4. Towards an integrated health information system in the Netherlands

Many OECD countries have started harnessing their health data to work to achieve their public policy objectives. Although the health systems are all organised and funded differently, they share some common features: an integrated health information system based on a co-ordinated strategy that is supported by strong leadership and a specifically designed data governance framework.

The preceding two chapters described how personal health data, as well as other data relevant to health and well-being, are managed, exchanged, and deployed to advance policy objectives in the Netherlands including service improvement, better public health, research outputs and innovation. Despite some considerable strengths and advantages, the current health information landscape is too fragmented to achieve these goals and presents a risk to the Netherlands of falling behind other countries in a range of social and economic domains.

This chapter outlines legal, policy and operational changes to establish an integrated health information system. It sets out the requirements to take advantage of strengths described in the previous chapter and to address the problems uncovered in this study.

The first requirement is a mindset that sees data as a public good and a resource that can be harnessed to advance the health and welfare of the Dutch people. This needs to be embodied in a National Strategy that must be developed inclusively and be trusted by all stakeholders. A range of policies, regulations and enabling legislation will be needed to implement the national strategy. Technical infrastructure and standards will need to be implemented. An overarching governance framework will be required, including greater harmonisation of data privacy and security policies and practices.

The foundation of a modern, 21st century health information system that seeks to embrace the opportunities of health data while protecting individuals’ rights to privacy is a modern, robust data governance framework. Such a framework comprises legislation, policy and regulation on standardisation, interoperability, and exchange; on security and privacy requirements; and on public transparency and engagement to ensure necessary levels of trust among the public and other key stakeholders. In effect, it is a technical, policy and political apparatus.

A cohesive, national framework is necessary in any context, but especially in countries with a fragmented health data ecosystem such as the Netherlands. The alternative – a collection of data silos that cannot and/or will not exchange valuable information, and where management of data security and privacy risks is ad hoc and very variable – is not in the interest of patients, providers, industry, governments, or the public, and will hinder the realisation of the four policy goals outlined in the introduction.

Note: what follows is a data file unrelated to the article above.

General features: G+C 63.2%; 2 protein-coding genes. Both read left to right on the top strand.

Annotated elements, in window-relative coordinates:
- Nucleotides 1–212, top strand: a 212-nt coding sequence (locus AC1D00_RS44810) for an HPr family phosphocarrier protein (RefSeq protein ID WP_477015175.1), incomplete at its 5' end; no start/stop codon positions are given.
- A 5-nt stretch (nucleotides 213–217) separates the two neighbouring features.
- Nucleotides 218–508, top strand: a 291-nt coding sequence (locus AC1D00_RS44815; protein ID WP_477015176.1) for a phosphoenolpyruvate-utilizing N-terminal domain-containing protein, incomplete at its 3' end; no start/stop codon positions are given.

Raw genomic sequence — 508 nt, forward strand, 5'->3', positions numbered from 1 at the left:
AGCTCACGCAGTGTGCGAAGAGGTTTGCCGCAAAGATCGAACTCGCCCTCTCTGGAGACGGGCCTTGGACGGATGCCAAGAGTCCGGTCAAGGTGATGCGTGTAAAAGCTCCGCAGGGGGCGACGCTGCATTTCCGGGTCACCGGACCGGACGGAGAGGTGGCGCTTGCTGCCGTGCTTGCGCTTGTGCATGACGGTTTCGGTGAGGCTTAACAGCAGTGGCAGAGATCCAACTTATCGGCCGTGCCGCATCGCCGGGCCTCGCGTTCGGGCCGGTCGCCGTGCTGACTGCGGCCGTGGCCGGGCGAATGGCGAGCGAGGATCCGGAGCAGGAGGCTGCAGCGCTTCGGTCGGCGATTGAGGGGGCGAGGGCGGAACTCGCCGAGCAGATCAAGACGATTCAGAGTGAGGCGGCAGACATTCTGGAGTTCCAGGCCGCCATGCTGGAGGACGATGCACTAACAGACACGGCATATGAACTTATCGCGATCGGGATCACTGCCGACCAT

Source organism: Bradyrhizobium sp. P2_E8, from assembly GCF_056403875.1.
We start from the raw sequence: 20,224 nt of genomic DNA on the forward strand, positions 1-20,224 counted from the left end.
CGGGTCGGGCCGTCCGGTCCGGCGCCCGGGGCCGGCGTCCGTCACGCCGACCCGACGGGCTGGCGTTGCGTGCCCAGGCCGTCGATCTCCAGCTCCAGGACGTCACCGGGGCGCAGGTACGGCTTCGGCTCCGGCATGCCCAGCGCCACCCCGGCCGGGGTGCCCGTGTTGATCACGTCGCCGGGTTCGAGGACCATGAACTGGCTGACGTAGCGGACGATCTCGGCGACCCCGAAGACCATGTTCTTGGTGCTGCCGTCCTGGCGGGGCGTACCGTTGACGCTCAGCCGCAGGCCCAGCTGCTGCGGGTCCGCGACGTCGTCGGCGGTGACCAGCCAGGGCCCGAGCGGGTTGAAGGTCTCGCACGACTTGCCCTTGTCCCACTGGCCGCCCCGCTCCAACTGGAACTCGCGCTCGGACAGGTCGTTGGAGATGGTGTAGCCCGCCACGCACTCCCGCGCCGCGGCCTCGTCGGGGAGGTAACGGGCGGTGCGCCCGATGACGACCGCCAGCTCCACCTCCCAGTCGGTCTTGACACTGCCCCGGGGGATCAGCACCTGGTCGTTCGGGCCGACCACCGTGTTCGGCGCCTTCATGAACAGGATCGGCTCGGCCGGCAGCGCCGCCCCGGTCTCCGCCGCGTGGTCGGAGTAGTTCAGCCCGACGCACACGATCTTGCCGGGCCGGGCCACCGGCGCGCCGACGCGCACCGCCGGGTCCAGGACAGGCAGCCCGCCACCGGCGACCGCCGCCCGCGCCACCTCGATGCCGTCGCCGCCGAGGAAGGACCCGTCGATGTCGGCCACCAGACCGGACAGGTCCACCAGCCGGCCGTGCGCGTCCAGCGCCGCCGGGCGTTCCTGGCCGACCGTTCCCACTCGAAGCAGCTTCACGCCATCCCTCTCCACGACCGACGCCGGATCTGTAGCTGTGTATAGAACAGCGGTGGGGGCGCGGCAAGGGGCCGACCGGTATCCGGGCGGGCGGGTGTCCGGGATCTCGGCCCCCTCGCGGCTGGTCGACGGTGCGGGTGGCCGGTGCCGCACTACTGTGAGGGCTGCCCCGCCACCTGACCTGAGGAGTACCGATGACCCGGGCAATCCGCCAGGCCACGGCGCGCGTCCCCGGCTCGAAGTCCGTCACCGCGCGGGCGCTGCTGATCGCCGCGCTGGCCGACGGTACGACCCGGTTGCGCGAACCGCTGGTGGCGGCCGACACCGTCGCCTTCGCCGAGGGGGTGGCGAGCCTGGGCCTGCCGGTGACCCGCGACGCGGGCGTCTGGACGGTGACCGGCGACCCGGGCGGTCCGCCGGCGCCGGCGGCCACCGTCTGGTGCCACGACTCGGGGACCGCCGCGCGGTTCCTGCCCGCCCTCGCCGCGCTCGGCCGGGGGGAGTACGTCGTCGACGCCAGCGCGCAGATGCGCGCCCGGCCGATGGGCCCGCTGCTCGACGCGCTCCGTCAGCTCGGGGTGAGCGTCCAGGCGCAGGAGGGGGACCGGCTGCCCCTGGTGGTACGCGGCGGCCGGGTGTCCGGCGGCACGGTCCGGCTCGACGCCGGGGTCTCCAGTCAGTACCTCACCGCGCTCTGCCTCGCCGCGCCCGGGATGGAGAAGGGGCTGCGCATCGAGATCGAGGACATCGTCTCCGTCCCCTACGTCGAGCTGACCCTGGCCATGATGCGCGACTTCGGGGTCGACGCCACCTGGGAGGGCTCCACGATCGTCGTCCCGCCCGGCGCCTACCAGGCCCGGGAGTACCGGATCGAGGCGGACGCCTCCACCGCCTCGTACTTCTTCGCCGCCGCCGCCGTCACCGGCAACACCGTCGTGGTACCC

The Dutch health system has served the country very well in the 20th century. But the challenges and opportunities of the 21st century are vastly different, and the increasing quantity of generated health data calls for a political choice, legislative guidance and fitting strategic action in order to facilitate ethical and optimal use of this rapidly expanding commodity. The challenge does not lie within specific actors in the health system, but across all of them. There is a need to have a common infrastructure in order to have health data that is fit for use and purpose for each actor’s mandate in the health system because, fundamentally, most health system actors are reliant on data generated by others to achieve their objectives.

Building the tracks and the signals, to create an integrated health information system that meets the needs and opportunities of the 21st century will require a unified national strategy (preferably aligned with a broader national digital/data strategy). It will require a new set of institutional function to develop, implement and oversee a health data infrastructure and integrated information system, either through a new national authority or by consolidating and strengthening the remit, function, and competencies of existing agencies. Successful implementation will require good governance, policy, and trust among all stakeholders.

A strategic plan is a common first step toward an integrated health information system. Developing a strategy should consider the data assets and information infrastructure already in place and build forward from them to develop the tracks and signals that are missing. Key to the development of the strategy will be working with stakeholders to determine the objectives of the strategy and the values that the stakeholders want to uphold.

It is essential that the strategy is sufficiently broad and deep. Breadth refers to incorporating the four main data types: health care, public health, social care and long-term care data. Depth ensures that all data are included, and that they can be linked at the individual level to enable better care integration as well as more precision and scope in secondary uses.

An important accompaniment to the digital strategy are roadmaps for each strategic objective, particularly those that will be challenging to achieve, such as data interoperability. The roadmaps should be specific about who is responsible for what and when deliverables can be expected. The roadmaps should address the full breadth and depth of the strategy to ensure a balanced and coherent strengthening of the Dutch health information system. Hence not only enhancement of interoperability and secondary use of data in clinical care but inclusion of data uses in public health, long term care and social care.

Figure 4.1 presents a graphical overview of the recently published national digital strategy of New Zealand, which includes many goal posts that would resonate in the Netherlands such as: digital services and health information contribute to patient empowerment; health care quality and outcomes are improved; health system performance is strengthened; and there is greater capacity for evidence-based decision-making.